Wednesday, October 1, 2014

Yik Yak Is Not The Problem

Yik Yak is not the problem.  Just to avoid any confusion, I repeat, Yik Yak is not the problem.  Yik Yak, rather, is an excuse.  It is an opportunity for students to show who they truly are, and the truth is apparently quite dark.  Yik Yak, in a sense, is the ultimate test of morals.  There are no rules, no consequences—anything goes.
Here’s an analogy: if you had the opportunity to cheat on an exam, and there was a 100% guarantee that you would not get caught, would you do it?  I wouldn’t, but I’d venture to say that many university students would.
The most invaluable lesson that the Park School taught me was positive expectations.  When students are given freedom to do as they choose, they often act in a surprisingly (or not so surprisingly) positive fashion.  Many professors at Emory would never dream of giving a take-home exam—how could they ensure that all the students would act in an ethical manner?  Instead, they develop strict policies to prevent even the slightest possibility of corruption.  I even had a professor who did not allow bathroom breaks during a three-hour exam.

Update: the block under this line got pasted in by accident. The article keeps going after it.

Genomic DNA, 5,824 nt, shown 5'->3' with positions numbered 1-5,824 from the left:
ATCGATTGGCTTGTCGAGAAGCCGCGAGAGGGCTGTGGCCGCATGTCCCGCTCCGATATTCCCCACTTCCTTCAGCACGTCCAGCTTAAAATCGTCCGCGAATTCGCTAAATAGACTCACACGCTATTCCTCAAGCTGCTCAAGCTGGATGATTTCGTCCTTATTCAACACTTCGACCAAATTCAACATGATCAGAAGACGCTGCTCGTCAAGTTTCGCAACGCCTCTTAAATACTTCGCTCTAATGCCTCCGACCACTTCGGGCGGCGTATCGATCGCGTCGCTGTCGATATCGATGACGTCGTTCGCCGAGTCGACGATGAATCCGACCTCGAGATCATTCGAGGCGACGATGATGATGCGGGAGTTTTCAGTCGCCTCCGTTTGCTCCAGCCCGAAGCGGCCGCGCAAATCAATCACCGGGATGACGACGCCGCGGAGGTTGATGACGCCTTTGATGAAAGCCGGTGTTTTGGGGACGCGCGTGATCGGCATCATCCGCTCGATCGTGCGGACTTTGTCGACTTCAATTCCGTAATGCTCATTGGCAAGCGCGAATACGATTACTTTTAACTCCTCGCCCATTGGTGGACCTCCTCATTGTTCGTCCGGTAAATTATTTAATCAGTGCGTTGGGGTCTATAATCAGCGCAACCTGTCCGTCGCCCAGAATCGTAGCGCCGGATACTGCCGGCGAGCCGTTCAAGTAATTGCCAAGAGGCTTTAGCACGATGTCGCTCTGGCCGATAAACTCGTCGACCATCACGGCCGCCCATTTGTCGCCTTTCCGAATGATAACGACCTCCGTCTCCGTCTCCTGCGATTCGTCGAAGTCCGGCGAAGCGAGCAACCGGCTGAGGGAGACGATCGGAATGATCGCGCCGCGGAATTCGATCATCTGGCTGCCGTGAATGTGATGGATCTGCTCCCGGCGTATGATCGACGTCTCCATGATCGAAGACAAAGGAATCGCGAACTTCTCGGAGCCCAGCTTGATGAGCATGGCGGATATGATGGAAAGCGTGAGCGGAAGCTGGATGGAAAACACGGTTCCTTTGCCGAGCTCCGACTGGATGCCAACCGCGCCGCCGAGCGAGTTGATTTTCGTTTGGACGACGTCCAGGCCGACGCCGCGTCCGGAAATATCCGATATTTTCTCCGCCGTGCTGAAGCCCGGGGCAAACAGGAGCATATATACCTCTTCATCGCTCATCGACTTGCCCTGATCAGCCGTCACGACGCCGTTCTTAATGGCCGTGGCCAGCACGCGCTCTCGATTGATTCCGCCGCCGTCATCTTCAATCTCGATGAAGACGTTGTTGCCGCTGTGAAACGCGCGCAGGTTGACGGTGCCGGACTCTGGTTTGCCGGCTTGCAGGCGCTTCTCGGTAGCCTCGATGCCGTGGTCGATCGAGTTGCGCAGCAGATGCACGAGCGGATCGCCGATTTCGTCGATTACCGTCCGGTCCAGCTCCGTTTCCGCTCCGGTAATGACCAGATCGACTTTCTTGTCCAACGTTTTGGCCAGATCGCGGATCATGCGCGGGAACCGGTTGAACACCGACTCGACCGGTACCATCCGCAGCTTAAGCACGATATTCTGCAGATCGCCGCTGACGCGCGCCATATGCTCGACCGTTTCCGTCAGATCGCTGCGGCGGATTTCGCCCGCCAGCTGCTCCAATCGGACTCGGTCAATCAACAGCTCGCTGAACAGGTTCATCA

The culture at Emory is not one that promotes moral actions, but rather, one that promotes not getting caught.  Smoking pot in the dorm isn’t frowned upon until the RA knocks on the door.  Hazing isn’t an issue until IFC steps in.  Stealing food at Cox is all fun and games until the cashier chases after you.  Likewise, hatred, loathing, and cruel disdain have been largely ignored, until now.
So, for a third time, Yik Yak is not the problem.  It seems, for many, Yik Yak is a solution.  It’s a means to express the grim feelings and horrifying sentiments that once resided behind closed doors.  Yik Yak is a self-portrait—an unadulterated projection of what our community is, deep down, and what we see isn’t pretty.

In the end, no SGA petition, or school mandated WIFI barrier can change who we are as people.  That, I’m afraid, is up to us.